update: () => render(),
        captures: {
            "section#list li[:id]": "$(id)"
        }
    });
});

This still calls the render() function on every sort change, but also invokes velvette to start a view-transition, where every item that matches the selector section#list li[id] would have the li‘s ID assigned to its view-transition-name. The [:id] part captures the ID attribute as it goes through the selector change, and then applies it to the name in the end.

Now refresh the page and try to change the sort. Voila, a sort animation! (Could be nicer, feel free to do the design work…)

Expanding/shrinking the image

Now let’s get to the other part, expanding/shrinking the hero image when going between the list and details view. Note that the current code that switches between them in index.js uses the navigation API:

window.navigation.addEventListener("navigate", e => {
    e.intercept({
        handler() {
            render();
        }
    });
});

To make that navigation trigger a view transition, we create a velvette configuration that defines how different routes in our app behave in terms of CSS view-transitions:

const velvette = new Velvette({
    routes: {
        details: "?movie=:movie_id",
        list: "?list"
    },
    rules: [{
        with: ["list", "details"], class: "expand"
    }, ],
    captures: {
        ":root.vt-expand.vt-route-details img#hero": "movie-artwork",
        ":root.vt-expand.vt-route-list li#movie-$(movie_id) img": "movie-artwork"
    }
}); 

Let’s go over what’s in this configuration:

Routes

We define two routes, details and list. Those routes are URL patterns. Note that the details route captures a movie_id parameter.

Rules

Rules define which navigations should trigger a view-transition, and which class to add for this view-transition. In this case, we declare that any navigation between list and details (in either direction) should trigger a view-transition, and add the expand class (which would be prefixed as vt-expand.

Captures

Like in the sort example, we add captures: a map between a selector and a generate view-transition-name. In this case, we want a single view-transition-name called movie-artwork to be applied both to the hero image and to the correct thumbnail (and only the correct one), but not at the same time – otherwise the transition would be skipped.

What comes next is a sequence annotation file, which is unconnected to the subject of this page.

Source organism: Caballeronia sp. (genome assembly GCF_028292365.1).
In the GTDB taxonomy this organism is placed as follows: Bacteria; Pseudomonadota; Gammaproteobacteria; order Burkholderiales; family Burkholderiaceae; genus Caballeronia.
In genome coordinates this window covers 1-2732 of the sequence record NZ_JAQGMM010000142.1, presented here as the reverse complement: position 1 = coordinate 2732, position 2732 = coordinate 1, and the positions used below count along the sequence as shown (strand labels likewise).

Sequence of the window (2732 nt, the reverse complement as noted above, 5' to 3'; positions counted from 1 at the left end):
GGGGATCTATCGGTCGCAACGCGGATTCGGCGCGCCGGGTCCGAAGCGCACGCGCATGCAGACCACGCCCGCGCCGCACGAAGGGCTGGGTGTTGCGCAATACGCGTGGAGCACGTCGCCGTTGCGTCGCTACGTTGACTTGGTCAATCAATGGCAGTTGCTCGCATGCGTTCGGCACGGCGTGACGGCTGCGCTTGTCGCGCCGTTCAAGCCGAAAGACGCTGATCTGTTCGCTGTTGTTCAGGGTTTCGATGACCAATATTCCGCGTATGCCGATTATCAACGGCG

The first selector takes care of the hero image:

:root.vt-expand.vt-route-details img#hero
This would apply only when we’re capturing the expand transition, and only when we’re in the details route.

The second selector takes care of the thumbnail:

:root.vt-expand.vt-route-list li#movie-$(movie_id) img

It would only apply when in the list route of the expand transition, and would replace the $(movie_id) string with the parameter with the same name from either route – in this case the details route.

Intercepting the navigation

window.navigation.addEventListener("navigate", e => {
    velvette.intercept(e, {
        handler() {
            render();
        }
    });
});

We let velvette intercept the NavigateEvent, and apply the configuration we gave it.

And here we go, an expand animation:

Summary

CSS View-transition present a new world of opportunities with smooth and impressive UX. But there’s no need for it to be difficult to author. With velvette, managing the unique view-transition-names and passing parameters between navigations and elements hopefully makes the developer experience smoother, not just the user experience.

To see everything together, checkout the with-velvette branch.

You can view the final demo here:

Check out the live version.

A Practical Introduction to Scroll-Driven Animations with CSS scroll() and view()